“Many will want what you have, but few will do what you do.” – David W. Robbins, Rich Little Piggy
Becoming financially secure takes more than just earning higher income. It is about doing things which not many are willing to do. It’s about making sacrifices to ensure long term stability. Mark Cuban hasn’t been blessed with a ‘silver spoon’ but worked his way up from selling garbage bags at age of 12, to bar-tending and to having net worth of $3.4 billion (2017) . He didn’t follow through the usual norm of a teenage life – instead, he hustled.
As soon I entered college, I was shocked to find out how much it costs to pay just for tuition fees. It was expensive (even till this day) and I knew I had to make adjustments to my life ethics and lifestyle. Here are 7 tricks that helped me to build the foundation to a financially secure future by college days:
- Start taking odd jobs
- Start saving from allowances and job
- Invest in low risk investment such as ASB
- Share rent with friends
- Eat home cooked meal
- Sign up to programs which gives discount to students e.g. Public Transport Services
Start Taking Odd Jobs
By the time I started the second semester of my engineering course, I did a number of odd jobs such as the food delivery guy, assistant to event promoters and event as booth manager. It didn’t require much skills other than some sales experience.
The great thing about odd jobs is that it pays a lot especially the ones that require you to work during odd hours (after 9-5pm).
I know these kinds of jobs are not for everyone especially when you have a tight university schedule. If you need time to adjust, start by taking an odd job once every month and build up from there once you get the hang of it.
Start saving from allowances and job
Obviously a big part of building financial wealth is to save a portion of your income. In order to save money, you need an idea of how much you can save after spending on your monthly expenses. This requires you to create your own financial budget.
Since creating a budget takes another article to describe, I’d like to briefly suggest to save at least 50% of your income & allowances. If you feel you can save more, the better. However, if you feel 50% is too constricting, try to save at least a third of your monthly income & allowances.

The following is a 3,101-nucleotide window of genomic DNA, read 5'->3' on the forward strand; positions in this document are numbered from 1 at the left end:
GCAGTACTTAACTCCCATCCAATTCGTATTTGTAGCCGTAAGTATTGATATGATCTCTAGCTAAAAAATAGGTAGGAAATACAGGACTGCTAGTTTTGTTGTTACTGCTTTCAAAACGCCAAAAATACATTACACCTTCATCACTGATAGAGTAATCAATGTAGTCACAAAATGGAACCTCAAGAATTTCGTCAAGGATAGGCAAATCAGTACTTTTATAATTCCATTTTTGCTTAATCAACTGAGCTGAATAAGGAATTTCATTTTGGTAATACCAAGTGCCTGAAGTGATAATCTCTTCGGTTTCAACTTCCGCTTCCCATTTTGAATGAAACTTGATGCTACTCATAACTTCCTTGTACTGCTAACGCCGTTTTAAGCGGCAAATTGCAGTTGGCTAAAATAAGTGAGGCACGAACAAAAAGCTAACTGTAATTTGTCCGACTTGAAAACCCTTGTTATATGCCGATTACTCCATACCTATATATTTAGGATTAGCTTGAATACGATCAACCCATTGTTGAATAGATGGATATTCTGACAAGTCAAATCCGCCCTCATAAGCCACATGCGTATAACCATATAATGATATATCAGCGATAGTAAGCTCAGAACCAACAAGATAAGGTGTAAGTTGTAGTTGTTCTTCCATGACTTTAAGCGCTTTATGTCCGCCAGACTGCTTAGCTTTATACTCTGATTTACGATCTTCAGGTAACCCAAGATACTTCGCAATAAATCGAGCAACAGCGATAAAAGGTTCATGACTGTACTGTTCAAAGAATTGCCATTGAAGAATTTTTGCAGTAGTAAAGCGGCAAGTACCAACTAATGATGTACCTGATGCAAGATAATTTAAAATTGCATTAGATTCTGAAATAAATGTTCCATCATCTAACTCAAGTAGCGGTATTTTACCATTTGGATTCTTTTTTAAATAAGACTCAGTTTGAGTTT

Invest in low-risk investment such as ASB
When you have a comfortable cash value in your bank and a steady monthly income, you can start taking it to the next level – start investing.
Rather than keeping your money in your savings account with little interest/dividends, start moving it to low risk investments such as ASB and Fixed Deposit.
ASB gives return of about 6-7% per annum while Fixed Deposit provide a variety of interest return 2.95-5% per annum depending on banks. The returns are simply too good to ignore and must be taken advantage of.
Share rent with friends
This is a no-brainer. Sharing rent with friends reduces your monthly expense. You can even try Airbnb for one of the empty rooms in your apartment to help alleviate your expenses.
Eat home cooked meal
Home-cooked meal is definitely cheap and if you’re lucky enough to be a good cook, the food would taste almost as good as the restaurant’s standard – if not better. I was an adequate cook back when I was studying in UK. I bought a whole chicken, sliced it into pieces of 6-8 servings (depending on the size of chicken). Cooked it with spices of my choosing and serve them with steamed vegetables. Leave the remaining in the refrigerator and reheat when you are going to eat it. It saved me a couple of days from eating out which could easily cost 2 or 3 times more.
This would be a little bit difficult for college students since we often order takeouts especially during finals or the dreaded deadline submissions. It becomes a little more difficult for those who have no idea how to operate the stove at all. If that’s the case, learn to at least use your flat’s/apartment’s microwave oven and use it to cook since there are a number of websites that offer recipes on how to do it.
Sign up to programs which gives discount to students e.g. Public Transport Services
There are plenty of programs out there that provide special discounts for students. Check out your college boards on student offerings and announcements. It will let you know on how to apply bus/train discounts or which local deli/restaurants offer discounts to students.
There are also state and federal funded programs for students which you should pay attention too. Visit the local district website or office to find out more what are being offered.
Tutoring depends if you have the patience and talent of educating young minds. Being a tertiary student, parents are more willing to trust you on helping to educate their children. It’s a great way to make additional money since education industry has always thrived even in downward economy making it less challenging to find your market.
To be honest, I only did this during my 2nd semester since I needed additional money to help fund my move to another apartment. Another reason I didn’t continue tutoring is due to clash of schedule with my classes and group assignments. However, I’d still recommend to do it regularly as the money is decent and it only takes an hour or two to get it done.
Final Two Cent
Frankly speaking, you need to make sacrifices in order to build up your financial security. You save money when everyone else is spending, you work when everyone is ‘vacationing’. It doesn’t sound comforting at all, but your game is in the long run. While others pursue bonuses and never-ending work to improve their financial position, you’re already well on your way to become cash-wealthy by age 30 – and no, I’m not exaggerating.